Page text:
Thomas Phelan – CEO of Chesapeake Employers Insurance
“Loyalty can pay dividends”
Tom rarely hires outside his organization. He has helped build and shape his company’s culture and values through this practice. These employees know the company better than anyone. While there may be a role he needs to fill from the outside due its advanced specialization, that is the exception rather than the norm. This type of loyalty is hard to find today, especially with millennials. A recent Gallup poll found 41% of millennials expect to be in their current job for two years or less (compared to 17% of Gen X and 10% of Boomers. In addition, 51% of employees are looking to leave their current job. To stay onboard with an organization for just 5 years would certainly make anyone an exception and better position that individual for recognition and ultimately a promotion. Additionally, there may be other perks of remaining with an employer for an extended period such as developing a reputation of dependability, increased respect from leadership and confidence from executives you can take on greater responsibilities if that employer values loyalty in the way Tom does.
Jeremy Attie – CEO of NYCIRB (New York Compensation Insurance Rating Board)
“Communicate openly, honestly and directly”
Cultivating an environment of open communication furing exchanges between staff and Board level executives is central to Jeremy’s management philosophy. Engaging in dialogue where honest and direct conversations, feedback, and opinions can be shared openly generates benefits to both sides. For employees, voicing your opinion can display your commitment to organizational performance and cascade groupthink discussions. Secondly, through these conversations, employees are able to display confidence which propagates respect and influence amongst peers. Employees need to get past any belief that their input will result in nothing being done or the fear of retribution. If the company culture does exude those traits, then one should rethink whether that company is the right one for them.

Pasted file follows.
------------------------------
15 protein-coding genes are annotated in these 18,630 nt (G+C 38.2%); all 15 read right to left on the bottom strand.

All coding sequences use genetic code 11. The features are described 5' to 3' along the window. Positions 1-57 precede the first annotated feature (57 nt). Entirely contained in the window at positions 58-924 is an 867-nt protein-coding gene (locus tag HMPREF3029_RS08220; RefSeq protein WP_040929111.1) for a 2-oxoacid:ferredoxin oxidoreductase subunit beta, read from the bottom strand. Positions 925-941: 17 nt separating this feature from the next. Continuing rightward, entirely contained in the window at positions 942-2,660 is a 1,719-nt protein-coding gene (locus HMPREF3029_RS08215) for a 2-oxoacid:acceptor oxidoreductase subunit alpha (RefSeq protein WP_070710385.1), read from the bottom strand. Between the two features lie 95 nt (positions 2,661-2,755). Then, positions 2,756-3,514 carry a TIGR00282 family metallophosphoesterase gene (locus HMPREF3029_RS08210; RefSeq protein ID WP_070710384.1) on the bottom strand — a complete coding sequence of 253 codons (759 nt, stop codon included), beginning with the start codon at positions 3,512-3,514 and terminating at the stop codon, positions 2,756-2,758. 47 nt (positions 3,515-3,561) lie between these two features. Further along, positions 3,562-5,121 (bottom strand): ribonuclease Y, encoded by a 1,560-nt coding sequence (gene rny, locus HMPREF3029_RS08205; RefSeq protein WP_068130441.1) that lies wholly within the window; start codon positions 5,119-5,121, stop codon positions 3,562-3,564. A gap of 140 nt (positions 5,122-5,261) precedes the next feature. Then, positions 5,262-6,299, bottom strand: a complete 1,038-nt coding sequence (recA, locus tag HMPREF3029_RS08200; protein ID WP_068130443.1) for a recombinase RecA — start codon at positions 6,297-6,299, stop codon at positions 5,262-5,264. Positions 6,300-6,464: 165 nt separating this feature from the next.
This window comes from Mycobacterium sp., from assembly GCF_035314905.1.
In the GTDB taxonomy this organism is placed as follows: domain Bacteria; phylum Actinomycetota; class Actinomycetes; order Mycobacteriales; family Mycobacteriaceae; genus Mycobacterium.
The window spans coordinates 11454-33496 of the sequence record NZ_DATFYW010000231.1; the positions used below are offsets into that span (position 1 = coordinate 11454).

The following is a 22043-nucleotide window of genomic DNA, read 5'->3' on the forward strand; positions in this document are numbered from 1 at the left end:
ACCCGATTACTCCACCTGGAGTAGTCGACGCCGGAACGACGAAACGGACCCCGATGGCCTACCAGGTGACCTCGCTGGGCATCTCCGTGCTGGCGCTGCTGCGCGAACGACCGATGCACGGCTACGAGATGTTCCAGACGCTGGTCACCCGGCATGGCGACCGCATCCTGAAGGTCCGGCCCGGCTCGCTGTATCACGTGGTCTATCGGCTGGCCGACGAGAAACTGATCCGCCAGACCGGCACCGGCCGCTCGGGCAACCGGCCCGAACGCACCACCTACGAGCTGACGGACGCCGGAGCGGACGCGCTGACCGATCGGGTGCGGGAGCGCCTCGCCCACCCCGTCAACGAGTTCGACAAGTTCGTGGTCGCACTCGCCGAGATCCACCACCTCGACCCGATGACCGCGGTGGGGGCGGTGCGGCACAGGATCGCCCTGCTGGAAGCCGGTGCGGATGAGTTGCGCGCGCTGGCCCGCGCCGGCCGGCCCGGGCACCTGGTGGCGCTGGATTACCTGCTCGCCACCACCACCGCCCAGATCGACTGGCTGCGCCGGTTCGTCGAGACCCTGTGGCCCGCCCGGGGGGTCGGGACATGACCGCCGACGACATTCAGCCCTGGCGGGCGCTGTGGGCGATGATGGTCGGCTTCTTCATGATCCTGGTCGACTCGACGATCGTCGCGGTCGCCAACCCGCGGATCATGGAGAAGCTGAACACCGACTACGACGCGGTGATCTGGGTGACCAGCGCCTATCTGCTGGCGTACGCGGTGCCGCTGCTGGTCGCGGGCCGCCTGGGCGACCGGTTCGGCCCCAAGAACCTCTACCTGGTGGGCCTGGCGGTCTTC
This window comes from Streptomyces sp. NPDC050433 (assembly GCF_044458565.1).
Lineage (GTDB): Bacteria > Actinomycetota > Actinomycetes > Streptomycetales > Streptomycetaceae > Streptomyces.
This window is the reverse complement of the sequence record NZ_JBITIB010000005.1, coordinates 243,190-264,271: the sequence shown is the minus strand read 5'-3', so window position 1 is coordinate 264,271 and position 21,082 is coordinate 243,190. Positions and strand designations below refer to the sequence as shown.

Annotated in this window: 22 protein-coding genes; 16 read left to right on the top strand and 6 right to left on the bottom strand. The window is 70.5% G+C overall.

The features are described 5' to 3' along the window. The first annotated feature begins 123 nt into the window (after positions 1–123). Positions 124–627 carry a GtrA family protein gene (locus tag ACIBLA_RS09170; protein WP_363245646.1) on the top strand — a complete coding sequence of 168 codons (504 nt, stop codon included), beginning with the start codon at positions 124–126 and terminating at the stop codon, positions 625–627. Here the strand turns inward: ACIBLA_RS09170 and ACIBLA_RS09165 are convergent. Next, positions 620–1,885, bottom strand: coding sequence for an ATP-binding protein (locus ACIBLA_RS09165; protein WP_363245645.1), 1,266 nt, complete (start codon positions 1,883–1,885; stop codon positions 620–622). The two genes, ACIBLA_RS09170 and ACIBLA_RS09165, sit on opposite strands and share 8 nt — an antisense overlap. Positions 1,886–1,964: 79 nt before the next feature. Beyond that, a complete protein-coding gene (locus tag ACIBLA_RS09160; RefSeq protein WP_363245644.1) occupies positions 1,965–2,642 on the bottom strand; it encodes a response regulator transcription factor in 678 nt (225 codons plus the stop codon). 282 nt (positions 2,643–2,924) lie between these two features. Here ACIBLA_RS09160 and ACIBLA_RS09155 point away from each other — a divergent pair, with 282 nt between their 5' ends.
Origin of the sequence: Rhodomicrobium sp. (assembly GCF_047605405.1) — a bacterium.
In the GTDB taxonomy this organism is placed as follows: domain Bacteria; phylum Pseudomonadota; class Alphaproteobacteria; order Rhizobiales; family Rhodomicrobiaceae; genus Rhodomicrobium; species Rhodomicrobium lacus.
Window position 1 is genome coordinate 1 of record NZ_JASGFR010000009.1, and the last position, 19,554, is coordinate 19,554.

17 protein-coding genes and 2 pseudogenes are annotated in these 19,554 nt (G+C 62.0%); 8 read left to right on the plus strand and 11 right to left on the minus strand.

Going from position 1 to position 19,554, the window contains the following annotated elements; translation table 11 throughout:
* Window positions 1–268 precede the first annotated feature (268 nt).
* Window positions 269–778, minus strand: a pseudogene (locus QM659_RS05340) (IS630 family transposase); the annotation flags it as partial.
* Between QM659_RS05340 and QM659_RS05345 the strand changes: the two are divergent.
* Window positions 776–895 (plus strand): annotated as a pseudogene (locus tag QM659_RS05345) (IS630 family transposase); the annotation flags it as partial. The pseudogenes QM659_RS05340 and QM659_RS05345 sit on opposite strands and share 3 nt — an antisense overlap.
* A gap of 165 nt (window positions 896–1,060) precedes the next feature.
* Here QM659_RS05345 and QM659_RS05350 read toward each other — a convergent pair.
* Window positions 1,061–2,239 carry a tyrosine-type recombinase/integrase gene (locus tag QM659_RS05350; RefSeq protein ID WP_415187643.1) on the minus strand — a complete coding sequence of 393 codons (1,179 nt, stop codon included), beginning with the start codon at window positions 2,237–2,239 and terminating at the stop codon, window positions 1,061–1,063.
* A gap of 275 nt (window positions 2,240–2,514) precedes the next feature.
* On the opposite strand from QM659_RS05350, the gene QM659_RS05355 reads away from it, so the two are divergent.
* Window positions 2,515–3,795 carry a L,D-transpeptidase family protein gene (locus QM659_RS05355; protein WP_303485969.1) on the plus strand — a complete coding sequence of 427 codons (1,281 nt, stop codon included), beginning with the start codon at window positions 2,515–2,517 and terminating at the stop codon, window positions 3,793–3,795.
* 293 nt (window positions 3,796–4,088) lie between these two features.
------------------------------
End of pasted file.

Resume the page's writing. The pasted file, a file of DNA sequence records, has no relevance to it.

Bill Fishlinger – CEO of Gramercy Risk Management
“Be an expert”
This is one of the more touchy viewpoints being offered. While at its base it seems like fundamental advice, there are varying opinions. A simple Google search will fetch articles and opinions of why a specialist is better than a generalist and vice versa. Personally, I believe you can be an expert in a wide spectrum of disciplines which doesn’t mean you limit yourself to a single field or topic. But I will let Bill’s resume` speak for itself when it comes to this belief. In response to an industry need, Bill founded Wright Risk Management in 1978 which provided an alternative risk-financing vehicle for New York State municipalities and school districts. Over several decades, he grew the company while maintaining its core focus on both New York and a few industry sectors. In 2004, Wright Risk was sold to broker Brown & Brown for $602 million. (Full Disclosure, I was previously employed by Wright Risk pre-acquisition). He has now founded Gramercy Risk Management with the same philosophy. I will let you decide for yourself whether expertise pays off.....